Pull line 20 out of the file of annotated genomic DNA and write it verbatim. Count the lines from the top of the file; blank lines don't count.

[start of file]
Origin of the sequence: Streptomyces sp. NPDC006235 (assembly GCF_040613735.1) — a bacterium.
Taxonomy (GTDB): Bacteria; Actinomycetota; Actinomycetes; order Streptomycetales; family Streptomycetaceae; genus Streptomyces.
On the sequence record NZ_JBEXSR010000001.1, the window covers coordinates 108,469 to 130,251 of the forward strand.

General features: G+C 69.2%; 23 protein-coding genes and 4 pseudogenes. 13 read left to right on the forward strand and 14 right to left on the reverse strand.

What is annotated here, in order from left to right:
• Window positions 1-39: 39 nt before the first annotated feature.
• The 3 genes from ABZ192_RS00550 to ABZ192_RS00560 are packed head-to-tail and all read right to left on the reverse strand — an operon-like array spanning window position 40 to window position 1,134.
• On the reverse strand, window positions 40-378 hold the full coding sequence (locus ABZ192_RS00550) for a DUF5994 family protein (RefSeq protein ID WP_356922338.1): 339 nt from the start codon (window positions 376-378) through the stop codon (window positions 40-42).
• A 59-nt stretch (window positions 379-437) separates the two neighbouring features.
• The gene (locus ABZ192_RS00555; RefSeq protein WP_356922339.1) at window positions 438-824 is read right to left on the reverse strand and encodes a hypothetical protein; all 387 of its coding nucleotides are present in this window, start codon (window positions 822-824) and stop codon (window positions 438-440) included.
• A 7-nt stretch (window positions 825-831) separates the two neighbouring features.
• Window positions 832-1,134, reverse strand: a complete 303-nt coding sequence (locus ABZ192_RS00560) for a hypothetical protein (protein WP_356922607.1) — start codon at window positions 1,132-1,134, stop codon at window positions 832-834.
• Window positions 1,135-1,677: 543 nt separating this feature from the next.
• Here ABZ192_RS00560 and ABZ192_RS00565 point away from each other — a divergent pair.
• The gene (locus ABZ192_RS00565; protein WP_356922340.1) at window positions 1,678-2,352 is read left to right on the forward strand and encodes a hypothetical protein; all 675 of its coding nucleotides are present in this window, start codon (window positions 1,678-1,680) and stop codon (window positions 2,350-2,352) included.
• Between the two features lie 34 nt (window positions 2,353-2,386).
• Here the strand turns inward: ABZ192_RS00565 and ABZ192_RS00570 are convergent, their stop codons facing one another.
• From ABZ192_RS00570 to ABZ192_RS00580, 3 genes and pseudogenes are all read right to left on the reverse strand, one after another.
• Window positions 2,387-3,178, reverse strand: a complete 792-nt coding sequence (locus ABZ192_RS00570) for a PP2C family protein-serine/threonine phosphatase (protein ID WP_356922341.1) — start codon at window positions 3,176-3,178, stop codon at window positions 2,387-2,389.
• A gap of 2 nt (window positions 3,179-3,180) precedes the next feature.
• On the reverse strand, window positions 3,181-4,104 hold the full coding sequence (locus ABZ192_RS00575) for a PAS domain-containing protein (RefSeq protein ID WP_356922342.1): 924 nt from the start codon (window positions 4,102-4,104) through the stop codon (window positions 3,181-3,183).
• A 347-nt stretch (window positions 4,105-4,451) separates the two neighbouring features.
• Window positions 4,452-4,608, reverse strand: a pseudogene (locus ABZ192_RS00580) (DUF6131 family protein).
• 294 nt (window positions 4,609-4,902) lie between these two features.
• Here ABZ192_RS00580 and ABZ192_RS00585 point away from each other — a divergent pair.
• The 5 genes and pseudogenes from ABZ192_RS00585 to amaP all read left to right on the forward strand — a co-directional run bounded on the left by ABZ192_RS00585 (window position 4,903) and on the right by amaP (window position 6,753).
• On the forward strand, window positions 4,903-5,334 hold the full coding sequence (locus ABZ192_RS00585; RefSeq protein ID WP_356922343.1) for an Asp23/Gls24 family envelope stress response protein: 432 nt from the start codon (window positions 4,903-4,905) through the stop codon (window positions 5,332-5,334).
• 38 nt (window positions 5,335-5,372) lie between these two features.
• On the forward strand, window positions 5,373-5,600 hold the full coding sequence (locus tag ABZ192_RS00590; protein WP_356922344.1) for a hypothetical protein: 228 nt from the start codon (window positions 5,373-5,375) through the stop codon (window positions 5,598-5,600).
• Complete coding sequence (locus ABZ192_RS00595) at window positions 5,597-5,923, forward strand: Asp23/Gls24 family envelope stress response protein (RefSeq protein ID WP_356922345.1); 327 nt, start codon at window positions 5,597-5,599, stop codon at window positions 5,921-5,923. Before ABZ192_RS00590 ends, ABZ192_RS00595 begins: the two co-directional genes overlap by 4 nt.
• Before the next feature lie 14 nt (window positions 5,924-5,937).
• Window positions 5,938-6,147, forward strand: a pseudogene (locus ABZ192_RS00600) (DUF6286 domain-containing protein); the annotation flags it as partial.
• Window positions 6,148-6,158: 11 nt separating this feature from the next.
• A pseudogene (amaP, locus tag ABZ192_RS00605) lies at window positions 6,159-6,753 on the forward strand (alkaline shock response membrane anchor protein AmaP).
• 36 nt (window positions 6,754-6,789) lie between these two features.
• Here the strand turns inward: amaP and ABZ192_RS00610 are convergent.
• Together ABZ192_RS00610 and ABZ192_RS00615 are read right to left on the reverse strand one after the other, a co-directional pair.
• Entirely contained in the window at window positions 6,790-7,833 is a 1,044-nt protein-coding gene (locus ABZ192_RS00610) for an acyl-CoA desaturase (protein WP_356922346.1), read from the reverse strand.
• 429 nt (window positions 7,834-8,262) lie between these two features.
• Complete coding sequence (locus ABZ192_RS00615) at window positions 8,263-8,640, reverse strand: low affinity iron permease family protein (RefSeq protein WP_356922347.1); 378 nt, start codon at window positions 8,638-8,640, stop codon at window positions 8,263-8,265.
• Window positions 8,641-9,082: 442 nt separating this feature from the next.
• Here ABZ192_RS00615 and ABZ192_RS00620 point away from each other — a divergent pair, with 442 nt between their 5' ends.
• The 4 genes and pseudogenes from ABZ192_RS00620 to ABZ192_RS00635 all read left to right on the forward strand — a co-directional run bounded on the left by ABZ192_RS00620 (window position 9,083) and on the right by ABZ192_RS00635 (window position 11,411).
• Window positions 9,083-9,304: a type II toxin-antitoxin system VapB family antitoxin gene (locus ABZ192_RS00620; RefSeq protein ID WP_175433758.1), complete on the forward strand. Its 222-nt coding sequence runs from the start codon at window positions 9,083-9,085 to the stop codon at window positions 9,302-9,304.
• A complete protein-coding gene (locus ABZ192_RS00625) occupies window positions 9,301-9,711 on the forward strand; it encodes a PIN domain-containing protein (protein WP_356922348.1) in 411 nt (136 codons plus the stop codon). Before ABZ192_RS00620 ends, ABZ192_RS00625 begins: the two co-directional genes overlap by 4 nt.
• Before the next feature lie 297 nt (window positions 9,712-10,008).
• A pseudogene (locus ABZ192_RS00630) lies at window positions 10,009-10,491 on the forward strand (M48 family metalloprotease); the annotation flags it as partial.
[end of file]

• A gap of 2 nt (window positions 3,179-3,180) precedes the next feature.